Most artists would settle for being the frontman of a long-standing successful hard-rock band, but that wasn’t enough for Atreyu vocalist Alex Varkatzas.
With Atreyu becoming more of a part-time project after returning from hiatus in 2014 and releasing Long Live the following year, Varkatzas decided to pursue a new artistic passion. As an avid tattoo collector for nearly as long as he’s been in a band, it was time for the renowned metalcore singer to cross the line from fan to artist.
“I’ve always loved tattoos, especially the American traditional tattoos like I do,” Varkatzas says. “I’ve been painting for a while, and it seemed like a logical progression. I’d been getting tattooed since before I was legally allowed to get them, but the band had always been the priority. Life’s changed, and now I have more time to devote to art.”
While Varkatzas may currently specialize in bold and bright American traditional tattoos, he learned under one of the local masters of realism, Rich Pineda. As a punk rocker and musician himself, Pineda was more than willing to show Varkatzas the ropes from the very beginning of his ink career, even if some artists may have scoffed at the 35-year-old’s desire to transition to a more visual medium.
“Rich is a great dude, so that’s the best part for me,” Varkatzas says. “On top of that, he’s insanely talented and has a ton of knowledge. It’s really good for me to be around someone with that spirit and be able to pick his brain every day.”
The Curse and Suicide Notes and Butterfly Kisses go into every one of Varkatzas’ tattoos. Since he can only write and release music when the band is ready to work on a new album, tattooing fills the creative void whenever the multitalented artist needs it.
“The way you come up with a tattoo design might be the same as how you come up with a song or with some lyrics,” Varkatzas says. “I think it’s that same creative part of your brain. Tattooing fills that need for me to constantly be creating something. With the band, we only write an album every so often, so I wanted another outlet.”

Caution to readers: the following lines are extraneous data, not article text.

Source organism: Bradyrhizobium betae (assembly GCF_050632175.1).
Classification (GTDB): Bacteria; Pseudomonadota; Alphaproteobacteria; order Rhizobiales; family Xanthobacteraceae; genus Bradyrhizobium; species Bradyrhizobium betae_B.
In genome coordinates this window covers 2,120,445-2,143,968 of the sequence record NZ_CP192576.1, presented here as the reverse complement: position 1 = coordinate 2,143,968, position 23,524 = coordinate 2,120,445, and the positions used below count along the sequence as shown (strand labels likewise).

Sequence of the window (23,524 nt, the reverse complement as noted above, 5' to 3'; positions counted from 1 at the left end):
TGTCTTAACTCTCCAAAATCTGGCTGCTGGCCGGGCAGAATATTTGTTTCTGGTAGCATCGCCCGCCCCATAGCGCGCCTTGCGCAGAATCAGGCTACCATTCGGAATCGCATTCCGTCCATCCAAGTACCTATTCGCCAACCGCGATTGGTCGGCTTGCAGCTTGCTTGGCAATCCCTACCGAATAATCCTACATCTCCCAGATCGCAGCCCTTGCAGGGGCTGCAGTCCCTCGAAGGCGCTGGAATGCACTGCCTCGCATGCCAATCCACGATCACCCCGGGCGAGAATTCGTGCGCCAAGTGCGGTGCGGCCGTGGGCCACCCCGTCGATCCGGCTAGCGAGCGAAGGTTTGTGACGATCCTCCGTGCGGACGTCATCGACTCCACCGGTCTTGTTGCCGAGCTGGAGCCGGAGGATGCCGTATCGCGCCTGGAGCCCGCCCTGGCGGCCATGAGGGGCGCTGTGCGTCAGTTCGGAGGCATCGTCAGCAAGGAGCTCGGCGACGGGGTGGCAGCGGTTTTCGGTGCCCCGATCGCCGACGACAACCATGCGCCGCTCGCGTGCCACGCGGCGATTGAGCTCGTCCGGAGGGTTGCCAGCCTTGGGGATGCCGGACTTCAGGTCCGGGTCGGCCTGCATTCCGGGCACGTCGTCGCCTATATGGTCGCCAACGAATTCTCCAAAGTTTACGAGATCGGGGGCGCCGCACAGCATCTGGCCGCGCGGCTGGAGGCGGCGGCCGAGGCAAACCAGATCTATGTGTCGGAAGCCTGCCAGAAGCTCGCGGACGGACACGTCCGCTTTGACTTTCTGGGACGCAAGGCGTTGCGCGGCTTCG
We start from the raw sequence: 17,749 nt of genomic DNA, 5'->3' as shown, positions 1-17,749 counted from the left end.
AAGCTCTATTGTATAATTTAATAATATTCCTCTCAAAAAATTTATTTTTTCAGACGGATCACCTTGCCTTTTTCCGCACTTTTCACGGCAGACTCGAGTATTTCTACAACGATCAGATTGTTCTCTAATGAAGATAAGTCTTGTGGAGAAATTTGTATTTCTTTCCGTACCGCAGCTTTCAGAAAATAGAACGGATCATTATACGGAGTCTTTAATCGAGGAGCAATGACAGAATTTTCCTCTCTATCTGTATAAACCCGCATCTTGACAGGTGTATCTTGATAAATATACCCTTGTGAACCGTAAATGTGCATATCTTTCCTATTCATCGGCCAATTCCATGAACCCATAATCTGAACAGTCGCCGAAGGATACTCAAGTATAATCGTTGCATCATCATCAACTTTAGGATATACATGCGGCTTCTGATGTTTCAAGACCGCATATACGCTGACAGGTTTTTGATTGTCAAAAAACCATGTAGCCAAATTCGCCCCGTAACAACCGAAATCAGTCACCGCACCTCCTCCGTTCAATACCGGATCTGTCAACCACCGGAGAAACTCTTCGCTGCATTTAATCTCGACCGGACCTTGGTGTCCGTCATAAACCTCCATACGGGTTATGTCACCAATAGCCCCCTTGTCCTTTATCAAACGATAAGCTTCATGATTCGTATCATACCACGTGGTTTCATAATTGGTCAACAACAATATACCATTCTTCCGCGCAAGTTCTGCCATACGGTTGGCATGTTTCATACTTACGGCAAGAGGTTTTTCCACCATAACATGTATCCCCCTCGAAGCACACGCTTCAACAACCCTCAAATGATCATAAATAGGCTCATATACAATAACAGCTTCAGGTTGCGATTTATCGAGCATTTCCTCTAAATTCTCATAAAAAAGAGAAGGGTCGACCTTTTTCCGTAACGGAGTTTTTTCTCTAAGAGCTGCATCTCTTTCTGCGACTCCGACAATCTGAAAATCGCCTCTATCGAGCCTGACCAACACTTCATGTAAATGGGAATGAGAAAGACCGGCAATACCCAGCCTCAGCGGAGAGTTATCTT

Of course, fronting a band as big as Atreyu offers some perks that most fledgling tattooers don’t get. Social media and touring gave Varkatzas a chance to bring his ink across the map before most tattooers would be able to get out of their hometown. On Atreyu's most recent tours, Varkatzas would line up a spot at a local tattoo shop in whatever town or city the band was playing and tell fans where to find him. Other times, he would get more creative.
“My first couple of journeys out, I just went into different shops [during each tour stop],” Varkatzas says. “Then it became a mixture of hotel rooms and shops where I know people. On Warped Tour, we’d find out our schedule at 9 in the morning every day, so I’d book appointments and tell [customers] that I’d let them know what time I could tattoo them in the morning. The guys were nice enough to let me set up a station to tattoo in our home on the bus.”
0When he’s not on the road, the Orange County–based artist works out of a private studio at Sullen Art Collective’s headquarters in Seal Beach. Thanks to Sullen’s reputable name in the tattoo industry and Varkatzas’ growing following, he's been able to turn tattooing in a full-fledged second career.
“It’s just been fun,” Varkatzas says. “It occupies my time, and a little extra scratch never hurt anybody. I’ve got two kids, a wife and a mortgage, but on top of that, it occupies my days. I get up, I do a quick workout, and then I come back, eat lunch, and tattoo until it’s time to play a show. It’s a great and unique day.”
Even with all of his progression as a tattoo artist, Varkatzas isn’t hanging up his microphone anytime soon. As Atreyu close in on their 20th anniversary, the metalcore quintet are already planning to release a seventh record, most likely sometime in 2018. But until the writing and recording process starts taking up too much of his time, you’ll find Varkatzas hard at work on people’s skin in Seal Beach.
“It’s pretty easy to balance everything,” Varkatzas says. “I ran a gym for a while, and it was tough to be hands-off for that. With anything art-based, you need some time off once in a while, and it’s all very self-motivating. It comes down to your work ethic and if you have the will to put it in. When we tour, I get to tattoo a lot, and when we’re home I get to tattoo as well. I can’t get enough of either.”